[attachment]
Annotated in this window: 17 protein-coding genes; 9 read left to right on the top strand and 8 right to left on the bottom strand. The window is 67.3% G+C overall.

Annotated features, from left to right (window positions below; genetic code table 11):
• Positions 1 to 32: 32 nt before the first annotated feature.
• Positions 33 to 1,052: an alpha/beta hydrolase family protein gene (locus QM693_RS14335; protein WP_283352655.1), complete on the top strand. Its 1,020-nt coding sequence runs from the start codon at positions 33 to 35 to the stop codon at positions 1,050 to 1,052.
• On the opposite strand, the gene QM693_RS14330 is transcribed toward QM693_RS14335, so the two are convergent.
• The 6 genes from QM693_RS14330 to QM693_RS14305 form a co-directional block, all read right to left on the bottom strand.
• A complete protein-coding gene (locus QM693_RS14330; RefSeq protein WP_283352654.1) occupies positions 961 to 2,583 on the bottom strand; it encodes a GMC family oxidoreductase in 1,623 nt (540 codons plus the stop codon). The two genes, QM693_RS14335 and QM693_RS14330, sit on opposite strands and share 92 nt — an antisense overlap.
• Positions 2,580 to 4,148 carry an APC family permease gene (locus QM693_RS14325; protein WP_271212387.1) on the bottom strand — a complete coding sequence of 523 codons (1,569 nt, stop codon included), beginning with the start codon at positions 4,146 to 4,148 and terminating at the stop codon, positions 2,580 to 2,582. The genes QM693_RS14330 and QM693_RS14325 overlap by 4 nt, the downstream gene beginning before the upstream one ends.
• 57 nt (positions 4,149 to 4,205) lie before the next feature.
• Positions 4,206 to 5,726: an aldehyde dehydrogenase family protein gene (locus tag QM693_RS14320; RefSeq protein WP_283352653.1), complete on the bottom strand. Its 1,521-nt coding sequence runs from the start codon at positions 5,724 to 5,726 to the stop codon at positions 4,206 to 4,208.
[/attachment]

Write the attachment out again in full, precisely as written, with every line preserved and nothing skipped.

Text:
Annotated in this window: 17 protein-coding genes; 9 read left to right on the top strand and 8 right to left on the bottom strand. The window is 67.3% G+C overall.

Annotated features, from left to right (window positions below; genetic code table 11):
• Positions 1 to 32: 32 nt before the first annotated feature.
• Positions 33 to 1,052: an alpha/beta hydrolase family protein gene (locus QM693_RS14335; protein WP_283352655.1), complete on the top strand. Its 1,020-nt coding sequence runs from the start codon at positions 33 to 35 to the stop codon at positions 1,050 to 1,052.
• On the opposite strand, the gene QM693_RS14330 is transcribed toward QM693_RS14335, so the two are convergent.
• The 6 genes from QM693_RS14330 to QM693_RS14305 form a co-directional block, all read right to left on the bottom strand.
• A complete protein-coding gene (locus QM693_RS14330; RefSeq protein WP_283352654.1) occupies positions 961 to 2,583 on the bottom strand; it encodes a GMC family oxidoreductase in 1,623 nt (540 codons plus the stop codon). The two genes, QM693_RS14335 and QM693_RS14330, sit on opposite strands and share 92 nt — an antisense overlap.
• Positions 2,580 to 4,148 carry an APC family permease gene (locus QM693_RS14325; protein WP_271212387.1) on the bottom strand — a complete coding sequence of 523 codons (1,569 nt, stop codon included), beginning with the start codon at positions 4,146 to 4,148 and terminating at the stop codon, positions 2,580 to 2,582. The genes QM693_RS14330 and QM693_RS14325 overlap by 4 nt, the downstream gene beginning before the upstream one ends.
• 57 nt (positions 4,149 to 4,205) lie before the next feature.
• Positions 4,206 to 5,726: an aldehyde dehydrogenase family protein gene (locus tag QM693_RS14320; RefSeq protein WP_283352653.1), complete on the bottom strand. Its 1,521-nt coding sequence runs from the start codon at positions 5,724 to 5,726 to the stop codon at positions 4,206 to 4,208.